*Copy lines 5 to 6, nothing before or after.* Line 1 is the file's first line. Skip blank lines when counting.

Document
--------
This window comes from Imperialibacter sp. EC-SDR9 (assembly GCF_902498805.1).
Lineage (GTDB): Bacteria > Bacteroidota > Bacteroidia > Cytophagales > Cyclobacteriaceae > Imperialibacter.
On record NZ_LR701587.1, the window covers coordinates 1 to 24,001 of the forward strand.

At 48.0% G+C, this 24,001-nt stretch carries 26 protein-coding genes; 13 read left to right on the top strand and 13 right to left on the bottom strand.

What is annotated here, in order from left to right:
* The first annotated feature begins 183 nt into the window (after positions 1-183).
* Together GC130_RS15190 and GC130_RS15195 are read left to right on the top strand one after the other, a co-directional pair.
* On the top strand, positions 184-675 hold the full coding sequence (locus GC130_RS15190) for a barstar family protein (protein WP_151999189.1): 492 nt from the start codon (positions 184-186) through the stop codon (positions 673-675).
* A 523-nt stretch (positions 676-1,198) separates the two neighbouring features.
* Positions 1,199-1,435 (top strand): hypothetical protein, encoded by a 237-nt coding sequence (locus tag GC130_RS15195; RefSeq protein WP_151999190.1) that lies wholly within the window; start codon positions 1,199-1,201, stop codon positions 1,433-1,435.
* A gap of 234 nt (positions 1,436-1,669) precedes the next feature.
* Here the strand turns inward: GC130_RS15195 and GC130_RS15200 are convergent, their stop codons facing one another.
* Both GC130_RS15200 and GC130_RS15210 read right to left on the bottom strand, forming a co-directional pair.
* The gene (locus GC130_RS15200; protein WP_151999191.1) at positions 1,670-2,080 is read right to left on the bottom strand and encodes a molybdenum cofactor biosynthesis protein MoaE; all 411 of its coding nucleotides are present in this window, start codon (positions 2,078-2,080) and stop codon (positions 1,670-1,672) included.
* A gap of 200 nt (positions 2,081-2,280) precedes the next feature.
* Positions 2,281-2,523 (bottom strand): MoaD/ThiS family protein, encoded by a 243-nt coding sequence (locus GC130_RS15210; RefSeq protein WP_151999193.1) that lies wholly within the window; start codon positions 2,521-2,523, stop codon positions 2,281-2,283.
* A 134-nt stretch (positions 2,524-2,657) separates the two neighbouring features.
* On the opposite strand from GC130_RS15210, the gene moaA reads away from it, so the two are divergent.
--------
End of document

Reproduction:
What is annotated here, in order from left to right:
* The first annotated feature begins 183 nt into the window (after positions 1-183).